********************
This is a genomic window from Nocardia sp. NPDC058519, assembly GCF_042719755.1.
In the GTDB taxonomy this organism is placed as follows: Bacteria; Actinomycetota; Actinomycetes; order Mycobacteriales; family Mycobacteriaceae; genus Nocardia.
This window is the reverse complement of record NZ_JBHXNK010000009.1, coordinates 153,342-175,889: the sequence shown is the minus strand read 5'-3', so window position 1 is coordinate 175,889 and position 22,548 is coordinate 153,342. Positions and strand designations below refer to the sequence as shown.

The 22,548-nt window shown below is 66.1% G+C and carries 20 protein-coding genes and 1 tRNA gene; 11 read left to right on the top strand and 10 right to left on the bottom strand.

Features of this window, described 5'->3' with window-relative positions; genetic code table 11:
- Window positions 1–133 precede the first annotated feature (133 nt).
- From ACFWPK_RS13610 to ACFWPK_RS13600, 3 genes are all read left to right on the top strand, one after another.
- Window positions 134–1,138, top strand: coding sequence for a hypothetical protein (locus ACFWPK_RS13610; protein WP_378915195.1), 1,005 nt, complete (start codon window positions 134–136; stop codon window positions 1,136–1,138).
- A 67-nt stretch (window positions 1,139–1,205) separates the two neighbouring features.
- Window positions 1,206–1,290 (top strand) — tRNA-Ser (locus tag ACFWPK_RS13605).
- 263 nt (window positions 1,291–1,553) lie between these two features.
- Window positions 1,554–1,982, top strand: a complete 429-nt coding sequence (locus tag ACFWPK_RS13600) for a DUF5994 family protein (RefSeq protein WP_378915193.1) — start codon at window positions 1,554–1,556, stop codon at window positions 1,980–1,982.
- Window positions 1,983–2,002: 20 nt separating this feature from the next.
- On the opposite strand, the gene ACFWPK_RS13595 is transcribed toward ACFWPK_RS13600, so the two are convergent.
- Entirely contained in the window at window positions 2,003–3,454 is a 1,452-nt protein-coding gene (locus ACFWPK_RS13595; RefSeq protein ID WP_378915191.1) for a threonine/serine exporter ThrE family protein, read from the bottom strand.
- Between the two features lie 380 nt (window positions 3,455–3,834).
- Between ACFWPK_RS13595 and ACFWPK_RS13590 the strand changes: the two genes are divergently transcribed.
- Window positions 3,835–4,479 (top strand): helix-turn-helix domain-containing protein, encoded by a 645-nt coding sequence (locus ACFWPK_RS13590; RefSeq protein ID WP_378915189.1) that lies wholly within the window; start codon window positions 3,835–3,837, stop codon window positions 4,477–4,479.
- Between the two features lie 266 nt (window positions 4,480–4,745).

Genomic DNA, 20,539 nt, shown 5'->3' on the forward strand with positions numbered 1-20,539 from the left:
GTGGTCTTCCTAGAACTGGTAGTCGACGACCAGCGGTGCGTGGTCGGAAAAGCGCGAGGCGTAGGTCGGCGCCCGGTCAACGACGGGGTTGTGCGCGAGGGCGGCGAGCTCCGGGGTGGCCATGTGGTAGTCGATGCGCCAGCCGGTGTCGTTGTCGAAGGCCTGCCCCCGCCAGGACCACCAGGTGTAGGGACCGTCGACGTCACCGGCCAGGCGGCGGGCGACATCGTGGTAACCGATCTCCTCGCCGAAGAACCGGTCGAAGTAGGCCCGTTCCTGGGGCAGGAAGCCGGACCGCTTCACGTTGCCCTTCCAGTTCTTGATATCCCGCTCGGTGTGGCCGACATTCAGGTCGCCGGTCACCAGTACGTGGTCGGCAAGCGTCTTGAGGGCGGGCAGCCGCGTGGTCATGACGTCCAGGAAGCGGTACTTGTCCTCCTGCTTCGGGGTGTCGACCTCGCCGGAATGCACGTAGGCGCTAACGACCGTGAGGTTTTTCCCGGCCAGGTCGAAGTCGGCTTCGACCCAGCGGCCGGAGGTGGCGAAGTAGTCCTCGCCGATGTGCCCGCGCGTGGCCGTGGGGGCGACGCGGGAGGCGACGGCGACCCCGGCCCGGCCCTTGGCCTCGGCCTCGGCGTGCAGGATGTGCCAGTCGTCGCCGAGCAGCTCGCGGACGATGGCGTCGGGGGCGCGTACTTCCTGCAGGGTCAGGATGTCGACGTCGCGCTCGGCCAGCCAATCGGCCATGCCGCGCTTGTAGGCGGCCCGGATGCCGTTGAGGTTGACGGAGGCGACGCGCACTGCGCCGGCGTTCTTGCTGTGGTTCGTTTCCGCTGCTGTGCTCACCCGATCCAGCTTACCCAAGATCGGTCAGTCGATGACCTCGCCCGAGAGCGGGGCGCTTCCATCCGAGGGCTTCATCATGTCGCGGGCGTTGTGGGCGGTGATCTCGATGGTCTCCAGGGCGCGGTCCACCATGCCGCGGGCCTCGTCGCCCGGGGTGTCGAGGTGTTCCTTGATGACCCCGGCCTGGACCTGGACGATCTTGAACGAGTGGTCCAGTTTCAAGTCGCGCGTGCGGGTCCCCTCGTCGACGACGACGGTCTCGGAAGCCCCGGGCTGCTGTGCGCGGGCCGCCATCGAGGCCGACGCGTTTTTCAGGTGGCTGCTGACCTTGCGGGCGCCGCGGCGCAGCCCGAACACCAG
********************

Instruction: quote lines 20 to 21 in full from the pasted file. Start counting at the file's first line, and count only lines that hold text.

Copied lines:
Genomic DNA, 20,539 nt, shown 5'->3' on the forward strand with positions numbered 1-20,539 from the left:
GTGGTCTTCCTAGAACTGGTAGTCGACGACCAGCGGTGCGTGGTCGGAAAAGCGCGAGGCGTAGGTCGGCGCCCGGTCAACGACGGGGTTGTGCGCGAGGGCGGCGAGCTCCGGGGTGGCCATGTGGTAGTCGATGCGCCAGCCGGTGTCGTTGTCGAAGGCCTGCCCCCGCCAGGACCACCAGGTGTAGGGACCGTCGACGTCACCGGCCAGGCGGCGGGCGACATCGTGGTAACCGATCTCCTCGCCGAAGAACCGGTCGAAGTAGGCCCGTTCCTGGGGCAGGAAGCCGGACCGCTTCACGTTGCCCTTCCAGTTCTTGATATCCCGCTCGGTGTGGCCGACATTCAGGTCGCCGGTCACCAGTACGTGGTCGGCAAGCGTCTTGAGGGCGGGCAGCCGCGTGGTCATGACGTCCAGGAAGCGGTACTTGTCCTCCTGCTTCGGGGTGTCGACCTCGCCGGAATGCACGTAGGCGCTAACGACCGTGAGGTTTTTCCCGGCCAGGTCGAAGTCGGCTTCGACCCAGCGGCCGGAGGTGGCGAAGTAGTCCTCGCCGATGTGCCCGCGCGTGGCCGTGGGGGCGACGCGGGAGGCGACGGCGACCCCGGCCCGGCCCTTGGCCTCGGCCTCGGCGTGCAGGATGTGCCAGTCGTCGCCGAGCAGCTCGCGGACGATGGCGTCGGGGGCGCGTACTTCCTGCAGGGTCAGGATGTCGACGTCGCGCTCGGCCAGCCAATCGGCCATGCCGCGCTTGTAGGCGGCCCGGATGCCGTTGAGGTTGACGGAGGCGACGCGCACTGCGCCGGCGTTCTTGCTGTGGTTCGTTTCCGCTGCTGTGCTCACCCGATCCAGCTTACCCAAGATCGGTCAGTCGATGACCTCGCCCGAGAGCGGGGCGCTTCCATCCGAGGGCTTCATCATGTCGCGGGCGTTGTGGGCGGTGATCTCGATGGTCTCCAGGGCGCGGTCCACCATGCCGCGGGCCTCGTCGCCCGGGGTGTCGAGGTGTTCCTTGATGACCCCGGCCTGGACCTGGACGATCTTGAACGAGTGGTCCAGTTTCAAGTCGCGCGTGCGGGTCCCCTCGTCGACGACGACGGTCTCGGAAGCCCCGGGCTGCTGTGCGCGGGCCGCCATCGAGGCCGACGCGTTTTTCAGGTGGCTGCTGACCTTGCGGGCGCCGCGGCGCAGCCCGAACACCAG